We rounded up our favorite feel-good (and do-good) stories of the week.

By Lindsey Murray
June 12, 2015
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From prisoner escapes to MERS outbreaks, the news this week got down right depressing. To remember that good things are still happening, we rounded up our favorite feel-good (and do-good) stories of the week.

2 Million Babies Were Saved From This Man’s Blood

Every week for the last 60 years, an Australian man named James Harrison has donated blood plasma from his right arm. His reasoning? “The Man with the Golden Arm,” as he’s nicknamed, received 13 liters of blood from donors during a lung removal operation when he was a child. His life was saved as a result of the donations, Harrison told CNN.

"When I came out of the operation, or a couple days after, my father was explaining what had happened," Harrison told CNN. "He said I had (received) 13 units (liters) of blood and my life had been saved by unknown people. He was a donor himself, so I said when I'm old enough, I'll become a blood donor."

Not long after becoming a donor for the first time, he found out that he was the carrier of a rare antibody in his blood that can be used to treat a deadly problem—a condition called rhesus disease, which affects pregnant women and babies. Rhesus disease occurs when a pregnant mom lacks the rhesus antigen in her blood, making her Rhesus-negative, while the baby has Rhesus-positive blood. If this type of mismatch occurs, the woman can develop antibodies that attack the baby's blood cells, causing anemia and jaundice. (Testing for the disease is part of routine prenatal care.)

Treatment for the disease is an injection called Anti-D, which can only be created with the help of certain blood donors—like Harrison.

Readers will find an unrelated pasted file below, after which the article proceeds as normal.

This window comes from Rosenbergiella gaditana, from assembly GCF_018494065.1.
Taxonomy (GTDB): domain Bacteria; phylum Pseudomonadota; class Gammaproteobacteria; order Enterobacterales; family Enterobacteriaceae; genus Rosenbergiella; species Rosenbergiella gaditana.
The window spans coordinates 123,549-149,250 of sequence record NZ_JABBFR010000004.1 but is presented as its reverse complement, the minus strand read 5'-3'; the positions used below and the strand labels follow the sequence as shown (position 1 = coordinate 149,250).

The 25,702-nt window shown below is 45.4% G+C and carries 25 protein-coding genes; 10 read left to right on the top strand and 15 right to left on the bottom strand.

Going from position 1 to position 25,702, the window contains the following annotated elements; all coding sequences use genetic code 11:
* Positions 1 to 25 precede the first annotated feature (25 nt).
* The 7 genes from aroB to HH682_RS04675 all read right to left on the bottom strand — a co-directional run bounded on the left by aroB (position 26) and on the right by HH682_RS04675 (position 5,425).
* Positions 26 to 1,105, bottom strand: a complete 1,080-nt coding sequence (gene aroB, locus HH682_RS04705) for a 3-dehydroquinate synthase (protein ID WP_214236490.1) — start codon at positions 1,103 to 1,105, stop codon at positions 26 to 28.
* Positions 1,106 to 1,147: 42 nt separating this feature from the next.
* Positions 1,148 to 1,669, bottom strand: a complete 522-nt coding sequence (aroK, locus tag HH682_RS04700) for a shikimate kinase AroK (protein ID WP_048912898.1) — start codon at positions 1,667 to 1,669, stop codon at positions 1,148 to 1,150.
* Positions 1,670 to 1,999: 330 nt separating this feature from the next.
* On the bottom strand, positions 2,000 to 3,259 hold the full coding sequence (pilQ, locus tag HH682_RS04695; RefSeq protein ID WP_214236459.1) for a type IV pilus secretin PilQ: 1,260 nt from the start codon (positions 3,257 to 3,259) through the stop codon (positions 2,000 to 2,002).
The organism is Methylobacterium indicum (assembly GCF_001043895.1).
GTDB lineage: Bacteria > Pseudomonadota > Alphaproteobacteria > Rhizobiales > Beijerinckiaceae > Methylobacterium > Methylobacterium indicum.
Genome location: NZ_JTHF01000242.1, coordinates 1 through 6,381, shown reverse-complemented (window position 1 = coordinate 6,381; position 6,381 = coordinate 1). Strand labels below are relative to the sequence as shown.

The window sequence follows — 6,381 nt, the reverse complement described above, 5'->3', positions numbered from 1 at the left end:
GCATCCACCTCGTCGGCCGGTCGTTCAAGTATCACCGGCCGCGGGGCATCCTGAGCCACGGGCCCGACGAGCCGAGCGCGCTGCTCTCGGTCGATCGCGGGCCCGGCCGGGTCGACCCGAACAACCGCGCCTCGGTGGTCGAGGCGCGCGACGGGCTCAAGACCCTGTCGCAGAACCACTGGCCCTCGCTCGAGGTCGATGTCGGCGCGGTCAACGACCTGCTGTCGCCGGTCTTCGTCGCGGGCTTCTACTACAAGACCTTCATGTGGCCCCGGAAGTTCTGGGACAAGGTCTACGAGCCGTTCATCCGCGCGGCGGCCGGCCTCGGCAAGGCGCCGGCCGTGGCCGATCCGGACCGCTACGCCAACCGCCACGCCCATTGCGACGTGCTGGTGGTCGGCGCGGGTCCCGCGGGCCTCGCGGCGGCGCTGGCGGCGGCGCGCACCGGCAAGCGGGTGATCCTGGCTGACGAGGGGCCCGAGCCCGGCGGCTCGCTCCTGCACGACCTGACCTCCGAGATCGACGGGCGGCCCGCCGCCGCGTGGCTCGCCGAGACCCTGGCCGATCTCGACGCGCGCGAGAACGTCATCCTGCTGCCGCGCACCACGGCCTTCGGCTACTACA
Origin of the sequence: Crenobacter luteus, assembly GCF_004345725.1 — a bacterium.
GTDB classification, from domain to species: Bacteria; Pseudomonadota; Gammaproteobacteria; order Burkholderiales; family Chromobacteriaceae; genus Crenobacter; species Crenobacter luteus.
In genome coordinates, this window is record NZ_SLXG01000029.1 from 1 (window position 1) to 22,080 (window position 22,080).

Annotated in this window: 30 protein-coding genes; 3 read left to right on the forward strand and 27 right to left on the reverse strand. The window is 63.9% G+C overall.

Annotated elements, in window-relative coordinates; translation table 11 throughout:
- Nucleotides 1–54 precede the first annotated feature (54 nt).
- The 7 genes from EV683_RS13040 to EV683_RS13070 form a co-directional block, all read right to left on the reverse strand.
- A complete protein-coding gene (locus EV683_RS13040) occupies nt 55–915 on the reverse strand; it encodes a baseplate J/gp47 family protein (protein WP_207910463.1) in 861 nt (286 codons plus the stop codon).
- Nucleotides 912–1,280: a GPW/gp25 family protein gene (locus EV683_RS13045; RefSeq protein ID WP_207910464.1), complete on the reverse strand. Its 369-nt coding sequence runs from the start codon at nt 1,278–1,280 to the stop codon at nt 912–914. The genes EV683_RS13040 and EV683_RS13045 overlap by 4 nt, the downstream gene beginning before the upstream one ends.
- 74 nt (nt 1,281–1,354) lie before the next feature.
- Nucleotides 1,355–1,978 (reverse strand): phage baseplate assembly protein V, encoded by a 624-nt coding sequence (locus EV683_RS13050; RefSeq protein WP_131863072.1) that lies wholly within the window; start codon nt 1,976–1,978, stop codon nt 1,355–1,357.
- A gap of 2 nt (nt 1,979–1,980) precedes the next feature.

According to the Australian Red Cross, Harrison's donations have saved the lives of more than 2 million babies.RELATED: Pregnancy and Childbirth Condition Center

The Internet Helped This Paralympic Hopeful Run Again

Fans from around the world rallied together after thieves broke into athlete Paul Peterson’s home in Charlotte, North Carolina on June 3 and stole almost everything. This included competition medals and three of his custom-fit running blades, which halted Peterson’s training for the 2016 Rio Paralympics.

After a friend set up a GoFundMe page the next day, the donations began poring in. NBC reports that more than 600 people donated $30,000 over the course of just four days.

Peterson took to his Facebook page to thank his supports and express his excitement to begin training again. "I am truly blessed to be put in the position to see that people do care," he wrote. "Even more motivated to get back on the track seeing all the comments on the fund me site."

Peterson, who lost his leg in a motorcycle accident at 15, is now one of the highest-ranked runners in the world.

This Service Dog Saved His Blind Owner’s Life

There is nothing more heartwarming than the love of a dog, and this one is one of the best we've ever heard.

A service dog from Putnam County, New York, jumped in front of a bus to save his blind owner's life, CBS New York reported this week.

Figo, a Golden Retriever, was crossing the street with his owner Audrey Stone when he noticed a bus coming their way. Figo moved swiftly from Stone’s right to left side putting himself in the way of the oncoming bus. Even after getting hit, which resulted in a severe leg injury, Figo refused to leave Stone, who had suffered a fractured elbow, ankle and broken ribs.

“I thank him. I thank God that I have him and that he survived too. I love him,” Stone told CBS New York about her beloved service dog.